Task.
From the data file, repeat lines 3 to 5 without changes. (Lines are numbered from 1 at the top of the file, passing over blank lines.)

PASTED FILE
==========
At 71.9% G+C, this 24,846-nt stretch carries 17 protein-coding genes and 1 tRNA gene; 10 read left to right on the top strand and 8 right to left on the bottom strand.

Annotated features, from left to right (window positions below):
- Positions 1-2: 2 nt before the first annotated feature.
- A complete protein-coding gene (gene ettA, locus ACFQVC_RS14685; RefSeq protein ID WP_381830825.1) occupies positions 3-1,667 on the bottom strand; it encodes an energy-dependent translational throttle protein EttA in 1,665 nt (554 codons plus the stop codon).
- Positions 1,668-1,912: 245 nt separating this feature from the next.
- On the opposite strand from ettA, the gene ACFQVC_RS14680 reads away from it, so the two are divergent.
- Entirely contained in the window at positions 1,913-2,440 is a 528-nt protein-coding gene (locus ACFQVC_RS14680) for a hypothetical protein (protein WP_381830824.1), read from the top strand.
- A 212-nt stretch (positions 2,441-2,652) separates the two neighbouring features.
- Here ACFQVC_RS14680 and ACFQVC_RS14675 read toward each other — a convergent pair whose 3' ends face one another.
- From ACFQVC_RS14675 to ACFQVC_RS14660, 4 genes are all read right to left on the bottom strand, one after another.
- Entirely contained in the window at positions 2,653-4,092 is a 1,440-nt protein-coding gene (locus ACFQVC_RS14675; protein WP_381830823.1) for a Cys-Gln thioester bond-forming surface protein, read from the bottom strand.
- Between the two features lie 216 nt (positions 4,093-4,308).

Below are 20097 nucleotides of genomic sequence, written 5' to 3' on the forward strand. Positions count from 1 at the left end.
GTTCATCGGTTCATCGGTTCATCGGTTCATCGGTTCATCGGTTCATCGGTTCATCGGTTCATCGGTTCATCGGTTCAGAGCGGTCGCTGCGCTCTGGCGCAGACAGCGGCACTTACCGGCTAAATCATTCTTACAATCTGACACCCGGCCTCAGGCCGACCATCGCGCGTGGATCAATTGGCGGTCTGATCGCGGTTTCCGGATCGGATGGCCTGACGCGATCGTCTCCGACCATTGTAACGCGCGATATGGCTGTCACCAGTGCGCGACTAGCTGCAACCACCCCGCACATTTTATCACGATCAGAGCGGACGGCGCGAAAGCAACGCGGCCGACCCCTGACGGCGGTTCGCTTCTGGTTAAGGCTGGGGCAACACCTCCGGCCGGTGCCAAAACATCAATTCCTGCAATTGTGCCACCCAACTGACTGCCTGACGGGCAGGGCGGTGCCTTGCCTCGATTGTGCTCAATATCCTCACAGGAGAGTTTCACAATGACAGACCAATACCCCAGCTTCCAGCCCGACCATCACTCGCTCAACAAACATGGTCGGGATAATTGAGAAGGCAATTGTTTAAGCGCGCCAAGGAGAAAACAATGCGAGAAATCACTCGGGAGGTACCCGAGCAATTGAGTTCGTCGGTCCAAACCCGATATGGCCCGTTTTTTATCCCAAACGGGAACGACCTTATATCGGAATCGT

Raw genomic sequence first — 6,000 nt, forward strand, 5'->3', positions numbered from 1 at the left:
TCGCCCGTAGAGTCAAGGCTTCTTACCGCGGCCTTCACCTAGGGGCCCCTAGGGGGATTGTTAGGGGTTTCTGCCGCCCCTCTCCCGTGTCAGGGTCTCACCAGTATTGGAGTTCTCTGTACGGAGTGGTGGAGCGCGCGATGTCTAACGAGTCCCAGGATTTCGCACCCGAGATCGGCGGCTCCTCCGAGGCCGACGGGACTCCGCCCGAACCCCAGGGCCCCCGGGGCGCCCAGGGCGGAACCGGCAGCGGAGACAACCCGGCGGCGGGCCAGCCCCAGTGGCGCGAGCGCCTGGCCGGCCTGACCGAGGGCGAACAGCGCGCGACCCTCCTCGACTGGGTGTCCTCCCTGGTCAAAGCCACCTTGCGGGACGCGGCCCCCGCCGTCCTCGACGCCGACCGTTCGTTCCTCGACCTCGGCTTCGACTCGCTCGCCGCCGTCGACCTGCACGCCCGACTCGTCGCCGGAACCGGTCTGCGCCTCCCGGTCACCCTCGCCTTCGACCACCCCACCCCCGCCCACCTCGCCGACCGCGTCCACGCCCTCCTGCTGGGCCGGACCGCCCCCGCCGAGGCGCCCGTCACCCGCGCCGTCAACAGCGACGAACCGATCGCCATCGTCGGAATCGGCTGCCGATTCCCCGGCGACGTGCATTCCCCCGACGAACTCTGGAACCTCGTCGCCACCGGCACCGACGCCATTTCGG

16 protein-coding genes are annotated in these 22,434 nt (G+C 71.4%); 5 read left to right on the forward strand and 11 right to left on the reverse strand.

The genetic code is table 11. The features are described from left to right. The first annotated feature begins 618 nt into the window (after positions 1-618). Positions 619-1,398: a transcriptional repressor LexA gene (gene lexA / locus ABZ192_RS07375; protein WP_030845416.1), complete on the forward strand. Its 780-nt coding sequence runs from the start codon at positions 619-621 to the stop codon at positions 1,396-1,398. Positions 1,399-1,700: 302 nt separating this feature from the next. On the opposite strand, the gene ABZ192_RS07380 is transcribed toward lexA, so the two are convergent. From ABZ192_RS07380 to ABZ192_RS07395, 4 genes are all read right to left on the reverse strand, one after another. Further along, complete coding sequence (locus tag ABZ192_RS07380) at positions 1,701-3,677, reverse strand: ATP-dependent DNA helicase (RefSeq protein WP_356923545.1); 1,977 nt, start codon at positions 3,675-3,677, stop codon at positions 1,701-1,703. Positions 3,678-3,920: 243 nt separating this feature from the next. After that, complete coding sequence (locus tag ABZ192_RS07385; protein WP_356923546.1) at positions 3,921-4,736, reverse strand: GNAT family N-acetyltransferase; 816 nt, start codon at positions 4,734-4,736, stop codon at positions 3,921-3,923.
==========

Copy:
- Positions 1-2: 2 nt before the first annotated feature.
- A complete protein-coding gene (gene ettA, locus ACFQVC_RS14685; RefSeq protein ID WP_381830825.1) occupies positions 3-1,667 on the bottom strand; it encodes an energy-dependent translational throttle protein EttA in 1,665 nt (554 codons plus the stop codon).
- Positions 1,668-1,912: 245 nt separating this feature from the next.